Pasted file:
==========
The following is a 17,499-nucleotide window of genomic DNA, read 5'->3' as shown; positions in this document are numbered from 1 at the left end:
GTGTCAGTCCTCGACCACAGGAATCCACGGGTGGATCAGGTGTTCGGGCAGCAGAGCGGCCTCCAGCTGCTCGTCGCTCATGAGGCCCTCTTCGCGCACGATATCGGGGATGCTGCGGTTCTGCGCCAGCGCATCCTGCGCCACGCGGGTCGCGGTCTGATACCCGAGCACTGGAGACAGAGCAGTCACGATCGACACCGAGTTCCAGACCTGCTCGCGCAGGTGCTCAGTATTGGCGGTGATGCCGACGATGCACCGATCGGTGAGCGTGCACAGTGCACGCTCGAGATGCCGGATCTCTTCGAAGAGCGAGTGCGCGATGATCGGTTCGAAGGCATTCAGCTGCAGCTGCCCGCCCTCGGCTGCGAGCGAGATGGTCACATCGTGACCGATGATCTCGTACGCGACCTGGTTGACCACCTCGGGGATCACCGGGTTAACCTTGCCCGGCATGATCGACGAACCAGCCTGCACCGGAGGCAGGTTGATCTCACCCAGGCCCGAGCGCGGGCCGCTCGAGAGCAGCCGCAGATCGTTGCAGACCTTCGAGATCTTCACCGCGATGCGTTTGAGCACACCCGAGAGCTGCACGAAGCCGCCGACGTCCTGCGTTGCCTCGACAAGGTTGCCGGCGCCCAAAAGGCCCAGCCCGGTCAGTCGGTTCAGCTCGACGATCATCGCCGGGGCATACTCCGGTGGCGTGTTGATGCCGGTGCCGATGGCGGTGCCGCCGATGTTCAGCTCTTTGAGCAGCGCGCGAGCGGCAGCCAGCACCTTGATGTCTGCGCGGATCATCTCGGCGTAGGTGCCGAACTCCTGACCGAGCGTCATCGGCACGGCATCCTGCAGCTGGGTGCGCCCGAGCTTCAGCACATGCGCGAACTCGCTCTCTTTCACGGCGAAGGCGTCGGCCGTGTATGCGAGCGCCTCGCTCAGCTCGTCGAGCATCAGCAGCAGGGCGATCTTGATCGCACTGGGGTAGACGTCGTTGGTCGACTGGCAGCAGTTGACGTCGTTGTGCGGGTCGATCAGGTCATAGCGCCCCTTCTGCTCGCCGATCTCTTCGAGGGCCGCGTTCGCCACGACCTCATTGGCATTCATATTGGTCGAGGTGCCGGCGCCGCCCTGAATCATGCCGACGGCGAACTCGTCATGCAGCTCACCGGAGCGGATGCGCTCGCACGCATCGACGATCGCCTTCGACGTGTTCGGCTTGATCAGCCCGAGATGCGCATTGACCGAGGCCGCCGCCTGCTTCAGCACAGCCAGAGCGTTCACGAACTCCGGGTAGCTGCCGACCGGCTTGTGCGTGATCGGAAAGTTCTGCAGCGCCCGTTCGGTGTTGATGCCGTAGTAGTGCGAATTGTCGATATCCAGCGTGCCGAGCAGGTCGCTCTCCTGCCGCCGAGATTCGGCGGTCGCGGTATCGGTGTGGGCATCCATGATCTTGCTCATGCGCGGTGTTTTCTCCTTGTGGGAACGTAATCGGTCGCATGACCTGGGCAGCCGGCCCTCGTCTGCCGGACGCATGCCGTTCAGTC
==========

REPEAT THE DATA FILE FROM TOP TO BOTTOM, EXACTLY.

The following is a 17,499-nucleotide window of genomic DNA, read 5'->3' as shown; positions in this document are numbered from 1 at the left end:
GTGTCAGTCCTCGACCACAGGAATCCACGGGTGGATCAGGTGTTCGGGCAGCAGAGCGGCCTCCAGCTGCTCGTCGCTCATGAGGCCCTCTTCGCGCACGATATCGGGGATGCTGCGGTTCTGCGCCAGCGCATCCTGCGCCACGCGGGTCGCGGTCTGATACCCGAGCACTGGAGACAGAGCAGTCACGATCGACACCGAGTTCCAGACCTGCTCGCGCAGGTGCTCAGTATTGGCGGTGATGCCGACGATGCACCGATCGGTGAGCGTGCACAGTGCACGCTCGAGATGCCGGATCTCTTCGAAGAGCGAGTGCGCGATGATCGGTTCGAAGGCATTCAGCTGCAGCTGCCCGCCCTCGGCTGCGAGCGAGATGGTCACATCGTGACCGATGATCTCGTACGCGACCTGGTTGACCACCTCGGGGATCACCGGGTTAACCTTGCCCGGCATGATCGACGAACCAGCCTGCACCGGAGGCAGGTTGATCTCACCCAGGCCCGAGCGCGGGCCGCTCGAGAGCAGCCGCAGATCGTTGCAGACCTTCGAGATCTTCACCGCGATGCGTTTGAGCACACCCGAGAGCTGCACGAAGCCGCCGACGTCCTGCGTTGCCTCGACAAGGTTGCCGGCGCCCAAAAGGCCCAGCCCGGTCAGTCGGTTCAGCTCGACGATCATCGCCGGGGCATACTCCGGTGGCGTGTTGATGCCGGTGCCGATGGCGGTGCCGCCGATGTTCAGCTCTTTGAGCAGCGCGCGAGCGGCAGCCAGCACCTTGATGTCTGCGCGGATCATCTCGGCGTAGGTGCCGAACTCCTGACCGAGCGTCATCGGCACGGCATCCTGCAGCTGGGTGCGCCCGAGCTTCAGCACATGCGCGAACTCGCTCTCTTTCACGGCGAAGGCGTCGGCCGTGTATGCGAGCGCCTCGCTCAGCTCGTCGAGCATCAGCAGCAGGGCGATCTTGATCGCACTGGGGTAGACGTCGTTGGTCGACTGGCAGCAGTTGACGTCGTTGTGCGGGTCGATCAGGTCATAGCGCCCCTTCTGCTCGCCGATCTCTTCGAGGGCCGCGTTCGCCACGACCTCATTGGCATTCATATTGGTCGAGGTGCCGGCGCCGCCCTGAATCATGCCGACGGCGAACTCGTCATGCAGCTCACCGGAGCGGATGCGCTCGCACGCATCGACGATCGCCTTCGACGTGTTCGGCTTGATCAGCCCGAGATGCGCATTGACCGAGGCCGCCGCCTGCTTCAGCACAGCCAGAGCGTTCACGAACTCCGGGTAGCTGCCGACCGGCTTGTGCGTGATCGGAAAGTTCTGCAGCGCCCGTTCGGTGTTGATGCCGTAGTAGTGCGAATTGTCGATATCCAGCGTGCCGAGCAGGTCGCTCTCCTGCCGCCGAGATTCGGCGGTCGCGGTATCGGTGTGGGCATCCATGATCTTGCTCATGCGCGGTGTTTTCTCCTTGTGGGAACGTAATCGGTCGCATGACCTGGGCAGCCGGCCCTCGTCTGCCGGACGCATGCCGTTCAGTC